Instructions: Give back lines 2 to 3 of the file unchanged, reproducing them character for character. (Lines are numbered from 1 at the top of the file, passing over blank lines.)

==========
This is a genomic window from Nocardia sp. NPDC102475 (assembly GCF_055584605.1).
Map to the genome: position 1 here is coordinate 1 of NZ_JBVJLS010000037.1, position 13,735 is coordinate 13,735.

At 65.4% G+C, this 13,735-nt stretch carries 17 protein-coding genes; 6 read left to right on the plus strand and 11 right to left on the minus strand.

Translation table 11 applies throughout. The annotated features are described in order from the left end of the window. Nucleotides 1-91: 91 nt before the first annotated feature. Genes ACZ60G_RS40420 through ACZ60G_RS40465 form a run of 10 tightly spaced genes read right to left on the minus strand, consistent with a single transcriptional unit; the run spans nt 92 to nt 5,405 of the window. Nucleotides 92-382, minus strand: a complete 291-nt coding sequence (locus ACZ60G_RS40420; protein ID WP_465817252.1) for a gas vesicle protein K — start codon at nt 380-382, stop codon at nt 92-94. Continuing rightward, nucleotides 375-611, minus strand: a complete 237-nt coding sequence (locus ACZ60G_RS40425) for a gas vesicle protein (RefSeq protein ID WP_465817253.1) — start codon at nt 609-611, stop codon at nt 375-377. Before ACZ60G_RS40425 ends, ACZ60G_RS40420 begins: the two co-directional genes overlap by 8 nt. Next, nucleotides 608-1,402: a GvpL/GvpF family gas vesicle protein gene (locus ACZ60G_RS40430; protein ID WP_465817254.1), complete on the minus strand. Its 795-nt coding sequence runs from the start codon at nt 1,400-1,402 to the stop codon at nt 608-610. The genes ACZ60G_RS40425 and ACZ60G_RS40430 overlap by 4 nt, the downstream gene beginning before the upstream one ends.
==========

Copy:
Map to the genome: position 1 here is coordinate 1 of NZ_JBVJLS010000037.1, position 13,735 is coordinate 13,735.

At 65.4% G+C, this 13,735-nt stretch carries 17 protein-coding genes; 6 read left to right on the plus strand and 11 right to left on the minus strand.